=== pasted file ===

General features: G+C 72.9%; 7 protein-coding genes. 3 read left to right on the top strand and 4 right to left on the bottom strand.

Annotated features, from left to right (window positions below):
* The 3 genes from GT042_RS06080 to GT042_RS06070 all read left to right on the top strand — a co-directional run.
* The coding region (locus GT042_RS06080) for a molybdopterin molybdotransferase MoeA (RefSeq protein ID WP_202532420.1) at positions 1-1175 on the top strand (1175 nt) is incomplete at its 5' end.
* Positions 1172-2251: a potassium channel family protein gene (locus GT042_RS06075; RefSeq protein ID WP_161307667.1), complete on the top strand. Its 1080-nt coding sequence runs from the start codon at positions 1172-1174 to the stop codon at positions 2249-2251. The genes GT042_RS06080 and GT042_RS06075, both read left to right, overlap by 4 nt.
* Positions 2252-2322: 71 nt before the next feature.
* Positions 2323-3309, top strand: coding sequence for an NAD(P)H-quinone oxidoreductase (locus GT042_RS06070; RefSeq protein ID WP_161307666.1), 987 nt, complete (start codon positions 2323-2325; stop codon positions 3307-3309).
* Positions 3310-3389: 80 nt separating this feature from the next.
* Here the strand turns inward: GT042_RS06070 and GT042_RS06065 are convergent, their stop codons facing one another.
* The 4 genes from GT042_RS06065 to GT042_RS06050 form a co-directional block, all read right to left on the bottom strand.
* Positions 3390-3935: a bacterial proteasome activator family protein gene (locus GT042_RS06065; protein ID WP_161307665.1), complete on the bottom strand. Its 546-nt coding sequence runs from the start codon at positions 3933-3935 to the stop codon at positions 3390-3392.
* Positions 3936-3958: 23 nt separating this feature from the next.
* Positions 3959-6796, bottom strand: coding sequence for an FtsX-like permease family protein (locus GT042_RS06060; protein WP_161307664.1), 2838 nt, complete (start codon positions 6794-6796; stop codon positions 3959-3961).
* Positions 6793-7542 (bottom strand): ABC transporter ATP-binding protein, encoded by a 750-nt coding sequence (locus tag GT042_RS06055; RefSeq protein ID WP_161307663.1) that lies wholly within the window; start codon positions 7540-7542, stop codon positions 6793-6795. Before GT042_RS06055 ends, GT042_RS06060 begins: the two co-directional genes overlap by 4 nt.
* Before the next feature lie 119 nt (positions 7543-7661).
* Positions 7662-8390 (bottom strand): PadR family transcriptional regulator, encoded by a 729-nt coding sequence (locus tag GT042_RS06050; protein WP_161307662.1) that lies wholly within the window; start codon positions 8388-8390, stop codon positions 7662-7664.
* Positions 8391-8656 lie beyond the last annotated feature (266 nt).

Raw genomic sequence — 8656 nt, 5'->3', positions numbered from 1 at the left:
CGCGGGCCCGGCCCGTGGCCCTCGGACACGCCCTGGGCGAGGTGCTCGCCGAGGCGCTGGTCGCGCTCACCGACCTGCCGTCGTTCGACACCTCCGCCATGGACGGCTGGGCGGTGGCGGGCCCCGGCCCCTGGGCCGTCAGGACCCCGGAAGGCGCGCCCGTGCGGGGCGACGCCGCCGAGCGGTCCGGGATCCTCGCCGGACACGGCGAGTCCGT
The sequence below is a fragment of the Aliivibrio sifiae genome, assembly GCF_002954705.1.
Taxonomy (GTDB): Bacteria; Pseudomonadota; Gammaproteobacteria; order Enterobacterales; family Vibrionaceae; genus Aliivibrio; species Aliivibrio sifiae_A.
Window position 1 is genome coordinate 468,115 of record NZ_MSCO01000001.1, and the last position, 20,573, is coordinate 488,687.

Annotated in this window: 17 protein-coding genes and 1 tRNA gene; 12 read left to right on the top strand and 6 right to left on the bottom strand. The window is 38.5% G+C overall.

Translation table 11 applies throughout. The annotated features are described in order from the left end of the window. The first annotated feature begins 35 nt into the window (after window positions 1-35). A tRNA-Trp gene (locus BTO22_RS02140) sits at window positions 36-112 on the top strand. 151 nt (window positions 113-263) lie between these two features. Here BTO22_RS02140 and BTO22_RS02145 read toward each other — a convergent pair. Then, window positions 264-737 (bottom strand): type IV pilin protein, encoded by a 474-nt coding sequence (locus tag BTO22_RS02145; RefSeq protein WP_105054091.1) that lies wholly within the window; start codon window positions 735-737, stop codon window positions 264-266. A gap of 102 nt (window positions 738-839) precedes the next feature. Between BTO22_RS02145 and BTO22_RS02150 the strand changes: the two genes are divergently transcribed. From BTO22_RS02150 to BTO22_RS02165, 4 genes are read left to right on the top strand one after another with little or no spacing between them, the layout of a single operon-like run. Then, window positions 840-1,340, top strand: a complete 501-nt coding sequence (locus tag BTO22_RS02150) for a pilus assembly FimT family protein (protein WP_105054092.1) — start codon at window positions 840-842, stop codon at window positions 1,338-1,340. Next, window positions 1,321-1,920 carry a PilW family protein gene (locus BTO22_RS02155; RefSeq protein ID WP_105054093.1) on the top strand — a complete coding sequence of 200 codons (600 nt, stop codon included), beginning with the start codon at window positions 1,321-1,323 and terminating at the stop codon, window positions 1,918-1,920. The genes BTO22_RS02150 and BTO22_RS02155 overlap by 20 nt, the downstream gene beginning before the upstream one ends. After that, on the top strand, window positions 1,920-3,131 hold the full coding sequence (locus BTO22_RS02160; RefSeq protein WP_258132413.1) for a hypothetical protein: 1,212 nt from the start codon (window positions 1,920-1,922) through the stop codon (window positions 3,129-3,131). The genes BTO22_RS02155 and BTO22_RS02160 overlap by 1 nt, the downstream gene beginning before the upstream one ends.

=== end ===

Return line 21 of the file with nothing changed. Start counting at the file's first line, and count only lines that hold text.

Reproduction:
Taxonomy (GTDB): Bacteria; Pseudomonadota; Gammaproteobacteria; order Enterobacterales; family Vibrionaceae; genus Aliivibrio; species Aliivibrio sifiae_A.